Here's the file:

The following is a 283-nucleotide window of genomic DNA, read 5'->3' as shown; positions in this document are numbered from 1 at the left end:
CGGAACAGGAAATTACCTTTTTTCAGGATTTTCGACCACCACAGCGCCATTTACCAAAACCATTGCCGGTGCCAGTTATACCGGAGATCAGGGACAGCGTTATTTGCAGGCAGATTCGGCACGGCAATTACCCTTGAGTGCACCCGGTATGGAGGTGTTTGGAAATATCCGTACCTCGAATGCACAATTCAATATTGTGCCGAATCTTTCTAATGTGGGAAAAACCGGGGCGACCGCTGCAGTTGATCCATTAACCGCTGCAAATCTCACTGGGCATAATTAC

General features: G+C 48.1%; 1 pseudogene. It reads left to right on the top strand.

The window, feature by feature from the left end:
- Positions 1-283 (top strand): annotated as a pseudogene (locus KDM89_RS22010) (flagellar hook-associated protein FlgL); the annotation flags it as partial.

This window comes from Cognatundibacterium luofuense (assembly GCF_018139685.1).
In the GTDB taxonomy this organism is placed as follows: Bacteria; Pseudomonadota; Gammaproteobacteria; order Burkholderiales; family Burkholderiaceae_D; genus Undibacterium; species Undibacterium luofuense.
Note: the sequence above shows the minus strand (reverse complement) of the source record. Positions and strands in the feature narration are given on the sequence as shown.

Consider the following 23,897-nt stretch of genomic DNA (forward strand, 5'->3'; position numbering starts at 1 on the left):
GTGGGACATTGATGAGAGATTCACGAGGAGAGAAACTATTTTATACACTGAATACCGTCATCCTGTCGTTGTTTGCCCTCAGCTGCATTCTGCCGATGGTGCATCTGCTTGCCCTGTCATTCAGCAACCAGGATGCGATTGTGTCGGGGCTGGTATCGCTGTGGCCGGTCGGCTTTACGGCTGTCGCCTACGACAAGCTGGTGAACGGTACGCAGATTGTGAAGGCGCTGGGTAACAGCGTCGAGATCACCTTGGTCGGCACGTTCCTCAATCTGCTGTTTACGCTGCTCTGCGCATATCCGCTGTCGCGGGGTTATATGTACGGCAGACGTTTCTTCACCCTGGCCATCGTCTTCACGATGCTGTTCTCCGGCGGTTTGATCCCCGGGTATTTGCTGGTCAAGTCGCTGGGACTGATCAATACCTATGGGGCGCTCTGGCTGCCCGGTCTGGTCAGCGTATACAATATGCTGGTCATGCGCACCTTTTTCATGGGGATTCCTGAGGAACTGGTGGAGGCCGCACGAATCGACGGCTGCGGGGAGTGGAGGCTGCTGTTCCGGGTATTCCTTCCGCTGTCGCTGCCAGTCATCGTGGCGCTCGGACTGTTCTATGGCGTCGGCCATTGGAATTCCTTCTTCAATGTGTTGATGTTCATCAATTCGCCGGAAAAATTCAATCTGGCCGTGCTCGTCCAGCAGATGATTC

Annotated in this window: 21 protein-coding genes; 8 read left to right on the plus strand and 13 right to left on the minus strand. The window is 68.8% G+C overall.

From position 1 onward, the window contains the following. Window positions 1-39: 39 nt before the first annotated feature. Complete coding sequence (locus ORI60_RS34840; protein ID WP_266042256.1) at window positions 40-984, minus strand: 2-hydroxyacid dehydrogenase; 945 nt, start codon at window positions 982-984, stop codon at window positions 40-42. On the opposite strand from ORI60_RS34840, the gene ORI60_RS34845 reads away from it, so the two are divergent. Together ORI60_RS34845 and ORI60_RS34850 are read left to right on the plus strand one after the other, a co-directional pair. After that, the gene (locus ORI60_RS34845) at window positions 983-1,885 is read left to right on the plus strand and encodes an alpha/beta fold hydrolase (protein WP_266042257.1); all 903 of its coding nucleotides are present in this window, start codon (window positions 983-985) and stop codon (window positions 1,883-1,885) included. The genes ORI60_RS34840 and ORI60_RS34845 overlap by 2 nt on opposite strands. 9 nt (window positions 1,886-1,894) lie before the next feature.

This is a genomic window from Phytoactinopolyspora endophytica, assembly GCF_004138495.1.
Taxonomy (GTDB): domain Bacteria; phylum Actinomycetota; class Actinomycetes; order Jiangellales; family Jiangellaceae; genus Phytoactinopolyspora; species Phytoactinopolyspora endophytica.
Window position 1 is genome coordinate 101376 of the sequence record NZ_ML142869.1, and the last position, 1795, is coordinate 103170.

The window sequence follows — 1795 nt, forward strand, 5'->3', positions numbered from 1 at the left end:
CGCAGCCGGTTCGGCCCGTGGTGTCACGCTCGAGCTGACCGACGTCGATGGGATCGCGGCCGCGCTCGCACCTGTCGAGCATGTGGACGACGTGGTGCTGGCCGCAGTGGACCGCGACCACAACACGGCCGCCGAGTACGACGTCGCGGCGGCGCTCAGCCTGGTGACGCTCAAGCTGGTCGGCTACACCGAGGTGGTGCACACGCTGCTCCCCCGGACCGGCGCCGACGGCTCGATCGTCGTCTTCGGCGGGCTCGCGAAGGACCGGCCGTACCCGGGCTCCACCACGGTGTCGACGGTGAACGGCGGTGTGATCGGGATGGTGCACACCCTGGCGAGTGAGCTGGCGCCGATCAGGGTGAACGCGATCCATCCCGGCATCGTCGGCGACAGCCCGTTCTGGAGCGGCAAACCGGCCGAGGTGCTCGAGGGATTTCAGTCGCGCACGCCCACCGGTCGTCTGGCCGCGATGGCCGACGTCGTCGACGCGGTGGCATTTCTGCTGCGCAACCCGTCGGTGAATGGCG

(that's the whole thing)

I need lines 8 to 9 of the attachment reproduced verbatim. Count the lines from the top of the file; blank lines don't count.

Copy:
Note: the sequence above shows the minus strand (reverse complement) of the source record. Positions and strands in the feature narration are given on the sequence as shown.

Consider the following 23,897-nt stretch of genomic DNA (forward strand, 5'->3'; position numbering starts at 1 on the left):